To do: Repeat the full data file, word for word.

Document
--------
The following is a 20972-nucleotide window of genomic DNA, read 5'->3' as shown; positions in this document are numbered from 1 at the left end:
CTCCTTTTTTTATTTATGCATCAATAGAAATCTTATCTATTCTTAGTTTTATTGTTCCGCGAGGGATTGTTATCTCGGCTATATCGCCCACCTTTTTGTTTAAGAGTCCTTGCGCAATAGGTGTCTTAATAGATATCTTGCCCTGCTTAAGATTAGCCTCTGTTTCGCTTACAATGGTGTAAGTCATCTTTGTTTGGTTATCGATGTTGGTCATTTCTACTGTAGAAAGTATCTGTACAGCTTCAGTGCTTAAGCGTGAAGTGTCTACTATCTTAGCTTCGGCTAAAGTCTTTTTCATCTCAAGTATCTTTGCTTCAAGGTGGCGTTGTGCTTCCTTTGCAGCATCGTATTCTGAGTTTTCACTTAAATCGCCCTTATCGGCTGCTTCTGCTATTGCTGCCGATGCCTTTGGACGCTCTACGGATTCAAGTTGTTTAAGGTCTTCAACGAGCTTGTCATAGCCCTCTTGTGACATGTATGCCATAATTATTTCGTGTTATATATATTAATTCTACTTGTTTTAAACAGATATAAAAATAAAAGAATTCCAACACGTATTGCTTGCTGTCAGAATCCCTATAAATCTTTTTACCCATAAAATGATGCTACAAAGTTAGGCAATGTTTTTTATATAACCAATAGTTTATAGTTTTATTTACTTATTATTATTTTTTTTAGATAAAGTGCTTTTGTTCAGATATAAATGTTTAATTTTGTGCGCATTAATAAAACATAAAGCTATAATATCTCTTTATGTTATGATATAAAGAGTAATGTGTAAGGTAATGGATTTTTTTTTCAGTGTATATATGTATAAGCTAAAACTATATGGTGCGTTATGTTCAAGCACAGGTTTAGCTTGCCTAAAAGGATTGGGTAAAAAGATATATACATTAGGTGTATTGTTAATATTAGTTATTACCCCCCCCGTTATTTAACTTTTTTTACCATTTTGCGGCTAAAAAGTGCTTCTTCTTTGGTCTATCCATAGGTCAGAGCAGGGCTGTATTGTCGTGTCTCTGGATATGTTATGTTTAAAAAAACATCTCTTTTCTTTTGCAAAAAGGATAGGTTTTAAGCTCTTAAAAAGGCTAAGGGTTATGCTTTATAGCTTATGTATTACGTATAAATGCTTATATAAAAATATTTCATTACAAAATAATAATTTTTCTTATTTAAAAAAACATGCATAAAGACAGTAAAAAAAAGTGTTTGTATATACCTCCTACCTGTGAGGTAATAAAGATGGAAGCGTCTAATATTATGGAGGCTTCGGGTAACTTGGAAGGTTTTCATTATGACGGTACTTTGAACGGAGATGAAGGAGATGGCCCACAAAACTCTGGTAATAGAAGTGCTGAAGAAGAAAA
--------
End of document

The following is a 20972-nucleotide window of genomic DNA, read 5'->3' as shown; positions in this document are numbered from 1 at the left end:
CTCCTTTTTTTATTTATGCATCAATAGAAATCTTATCTATTCTTAGTTTTATTGTTCCGCGAGGGATTGTTATCTCGGCTATATCGCCCACCTTTTTGTTTAAGAGTCCTTGCGCAATAGGTGTCTTAATAGATATCTTGCCCTGCTTAAGATTAGCCTCTGTTTCGCTTACAATGGTGTAAGTCATCTTTGTTTGGTTATCGATGTTGGTCATTTCTACTGTAGAAAGTATCTGTACAGCTTCAGTGCTTAAGCGTGAAGTGTCTACTATCTTAGCTTCGGCTAAAGTCTTTTTCATCTCAAGTATCTTTGCTTCAAGGTGGCGTTGTGCTTCCTTTGCAGCATCGTATTCTGAGTTTTCACTTAAATCGCCCTTATCGGCTGCTTCTGCTATTGCTGCCGATGCCTTTGGACGCTCTACGGATTCAAGTTGTTTAAGGTCTTCAACGAGCTTGTCATAGCCCTCTTGTGACATGTATGCCATAATTATTTCGTGTTATATATATTAATTCTACTTGTTTTAAACAGATATAAAAATAAAAGAATTCCAACACGTATTGCTTGCTGTCAGAATCCCTATAAATCTTTTTACCCATAAAATGATGCTACAAAGTTAGGCAATGTTTTTTATATAACCAATAGTTTATAGTTTTATTTACTTATTATTATTTTTTTTAGATAAAGTGCTTTTGTTCAGATATAAATGTTTAATTTTGTGCGCATTAATAAAACATAAAGCTATAATATCTCTTTATGTTATGATATAAAGAGTAATGTGTAAGGTAATGGATTTTTTTTTCAGTGTATATATGTATAAGCTAAAACTATATGGTGCGTTATGTTCAAGCACAGGTTTAGCTTGCCTAAAAGGATTGGGTAAAAAGATATATACATTAGGTGTATTGTTAATATTAGTTATTACCCCCCCCGTTATTTAACTTTTTTTACCATTTTGCGGCTAAAAAGTGCTTCTTCTTTGGTCTATCCATAGGTCAGAGCAGGGCTGTATTGTCGTGTCTCTGGATATGTTATGTTTAAAAAAACATCTCTTTTCTTTTGCAAAAAGGATAGGTTTTAAGCTCTTAAAAAGGCTAAGGGTTATGCTTTATAGCTTATGTATTACGTATAAATGCTTATATAAAAATATTTCATTACAAAATAATAATTTTTCTTATTTAAAAAAACATGCATAAAGACAGTAAAAAAAAGTGTTTGTATATACCTCCTACCTGTGAGGTAATAAAGATGGAAGCGTCTAATATTATGGAGGCTTCGGGTAACTTGGAAGGTTTTCATTATGACGGTACTTTGAACGGAGATGAAGGAGATGGCCCACAAAACTCTGGTAATAGAAGTGCTGAAGAAGAAAA